Nigel Hayes spoke at the “Future of College Sports: Reimagining Athlete Pay” panel The Aspen Institute hosted in Washington D.C. Tuesday. Here, Hayes discussed the future of college athlete compensation alongside a panel of front office executives for different college programs.
But perhaps the biggest surprise of the night came partway through the conversation where Hayes recalled a specific instance in the 2016-17 season where he tried to organize a boycott of the Syracuse game in November. At the time, the game made big headlines as a statement 77–60 win for the Badgers, but the story would have been much bigger had the team sat out the primetime contest.
“I presented it to our guys as we had our goals that year and it wouldn’t impact any of the goals because it was a non-[Big Ten] game which doesn’t affect the [conference]. It’s not in the NCAA Tournament so it’s not like we can lose that. And it doesn’t hurt our record because it’s more of a forfeit kind of thing than it is a loss,” Hayes said.
Hayes ultimately opted against the decision, as the entire team wasn’t comfortable with forfeiting the match.
Hayes also talked about one instance of hypocrisy within the NCAA’s student-athlete policy that occurred during the Badgers championship game run in 2015.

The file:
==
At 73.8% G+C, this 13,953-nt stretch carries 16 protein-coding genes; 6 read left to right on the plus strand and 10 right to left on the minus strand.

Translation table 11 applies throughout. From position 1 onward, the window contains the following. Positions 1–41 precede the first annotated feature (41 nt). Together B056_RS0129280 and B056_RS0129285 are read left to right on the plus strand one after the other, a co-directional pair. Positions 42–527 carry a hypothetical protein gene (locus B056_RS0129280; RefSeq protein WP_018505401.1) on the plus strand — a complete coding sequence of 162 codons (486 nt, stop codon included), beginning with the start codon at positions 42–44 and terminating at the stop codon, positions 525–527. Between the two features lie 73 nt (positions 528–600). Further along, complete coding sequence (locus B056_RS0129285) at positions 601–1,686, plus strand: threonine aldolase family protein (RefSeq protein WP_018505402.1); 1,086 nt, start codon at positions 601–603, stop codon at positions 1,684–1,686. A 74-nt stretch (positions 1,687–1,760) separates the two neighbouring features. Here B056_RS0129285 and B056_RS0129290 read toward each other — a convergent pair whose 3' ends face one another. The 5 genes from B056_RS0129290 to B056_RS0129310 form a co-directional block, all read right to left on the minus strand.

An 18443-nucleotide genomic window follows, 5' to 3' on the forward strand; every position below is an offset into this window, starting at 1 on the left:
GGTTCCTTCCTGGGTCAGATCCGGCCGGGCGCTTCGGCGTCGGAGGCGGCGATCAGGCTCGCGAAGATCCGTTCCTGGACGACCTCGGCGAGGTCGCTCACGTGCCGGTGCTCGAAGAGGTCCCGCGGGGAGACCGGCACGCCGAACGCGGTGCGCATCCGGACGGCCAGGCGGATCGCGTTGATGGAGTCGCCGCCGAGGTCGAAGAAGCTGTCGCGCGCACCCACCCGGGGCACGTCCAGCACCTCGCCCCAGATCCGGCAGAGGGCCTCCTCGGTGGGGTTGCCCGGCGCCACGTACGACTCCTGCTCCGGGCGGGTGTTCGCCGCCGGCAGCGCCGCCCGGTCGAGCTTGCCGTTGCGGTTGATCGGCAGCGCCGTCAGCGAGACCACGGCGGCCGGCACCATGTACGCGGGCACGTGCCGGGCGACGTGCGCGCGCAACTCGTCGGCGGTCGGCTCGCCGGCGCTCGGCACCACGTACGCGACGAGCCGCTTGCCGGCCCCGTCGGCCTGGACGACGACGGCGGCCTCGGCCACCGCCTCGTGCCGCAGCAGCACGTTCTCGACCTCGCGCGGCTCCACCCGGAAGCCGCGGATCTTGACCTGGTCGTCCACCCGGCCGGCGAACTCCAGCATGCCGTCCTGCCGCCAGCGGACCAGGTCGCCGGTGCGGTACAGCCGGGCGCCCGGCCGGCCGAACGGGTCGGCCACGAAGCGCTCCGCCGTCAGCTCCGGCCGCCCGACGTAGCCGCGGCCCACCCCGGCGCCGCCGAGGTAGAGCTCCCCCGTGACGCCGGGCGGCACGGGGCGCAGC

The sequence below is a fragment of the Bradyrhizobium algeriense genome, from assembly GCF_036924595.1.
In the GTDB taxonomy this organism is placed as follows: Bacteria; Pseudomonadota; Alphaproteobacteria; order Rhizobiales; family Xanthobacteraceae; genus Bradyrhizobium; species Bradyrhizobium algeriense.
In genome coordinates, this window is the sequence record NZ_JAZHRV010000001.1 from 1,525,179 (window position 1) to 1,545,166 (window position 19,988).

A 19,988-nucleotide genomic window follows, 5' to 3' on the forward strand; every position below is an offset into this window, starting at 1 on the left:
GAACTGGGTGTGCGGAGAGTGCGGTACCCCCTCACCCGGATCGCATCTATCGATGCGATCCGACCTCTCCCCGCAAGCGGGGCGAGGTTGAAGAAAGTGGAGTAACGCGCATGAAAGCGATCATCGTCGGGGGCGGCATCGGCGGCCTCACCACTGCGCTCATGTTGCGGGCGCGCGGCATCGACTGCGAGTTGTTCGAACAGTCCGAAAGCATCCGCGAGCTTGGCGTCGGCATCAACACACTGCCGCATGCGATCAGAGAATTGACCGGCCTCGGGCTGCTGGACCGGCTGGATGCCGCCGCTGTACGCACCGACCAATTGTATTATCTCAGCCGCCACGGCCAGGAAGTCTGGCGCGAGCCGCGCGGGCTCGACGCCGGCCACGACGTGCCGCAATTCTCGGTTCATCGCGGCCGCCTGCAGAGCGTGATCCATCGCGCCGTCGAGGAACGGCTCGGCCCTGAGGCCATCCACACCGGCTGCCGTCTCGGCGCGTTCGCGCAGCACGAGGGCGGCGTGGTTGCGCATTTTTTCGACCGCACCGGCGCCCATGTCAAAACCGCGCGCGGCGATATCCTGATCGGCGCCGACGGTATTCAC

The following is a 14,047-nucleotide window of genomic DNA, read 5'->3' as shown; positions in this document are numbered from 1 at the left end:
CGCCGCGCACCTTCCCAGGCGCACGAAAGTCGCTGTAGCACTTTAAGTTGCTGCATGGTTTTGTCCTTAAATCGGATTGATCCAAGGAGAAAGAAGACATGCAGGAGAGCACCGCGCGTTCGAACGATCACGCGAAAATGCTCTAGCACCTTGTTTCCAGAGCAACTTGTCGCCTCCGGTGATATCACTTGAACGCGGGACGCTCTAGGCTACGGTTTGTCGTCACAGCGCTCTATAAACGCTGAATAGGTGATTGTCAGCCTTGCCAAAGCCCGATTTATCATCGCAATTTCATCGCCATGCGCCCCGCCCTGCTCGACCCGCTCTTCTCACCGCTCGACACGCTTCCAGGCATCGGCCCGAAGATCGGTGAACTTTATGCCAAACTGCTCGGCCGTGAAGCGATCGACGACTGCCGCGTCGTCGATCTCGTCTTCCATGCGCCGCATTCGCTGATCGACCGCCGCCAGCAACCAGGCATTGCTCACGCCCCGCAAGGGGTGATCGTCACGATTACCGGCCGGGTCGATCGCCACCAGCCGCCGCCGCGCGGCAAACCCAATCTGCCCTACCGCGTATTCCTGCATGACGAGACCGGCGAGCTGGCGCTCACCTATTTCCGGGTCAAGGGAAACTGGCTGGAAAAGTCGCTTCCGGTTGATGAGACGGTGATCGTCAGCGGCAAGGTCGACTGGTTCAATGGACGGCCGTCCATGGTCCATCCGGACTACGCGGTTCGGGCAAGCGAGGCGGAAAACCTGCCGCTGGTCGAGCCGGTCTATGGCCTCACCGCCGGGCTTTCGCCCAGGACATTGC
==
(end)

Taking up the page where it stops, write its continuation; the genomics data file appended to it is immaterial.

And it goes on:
In April 2015, the University Book Store stopped selling a t-shirt that had something Hayes said during a press conference. Selling the t-shirt was not a good move for UW because, under NCAA rules, Hayes could not be compensated at all for a shirt with a direct quote from him.
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Despite the bookstore mishap, Hayes made clear earlier in the discussion that former Coach Bo Ryan and the University of Wisconsin program have always supported his efforts to get just compensation for his performance. The former Badger is still involved in two lawsuits against the NCAA he began as a freshman with the assistance of teammate Zach Bohannon.
While you may agree or disagree with boycotting a game, the discussion Hayes is trying to have is important. Despite former players and pundits encouraging it, the discussion is yet to bring any significant change in the NCAA rulebook.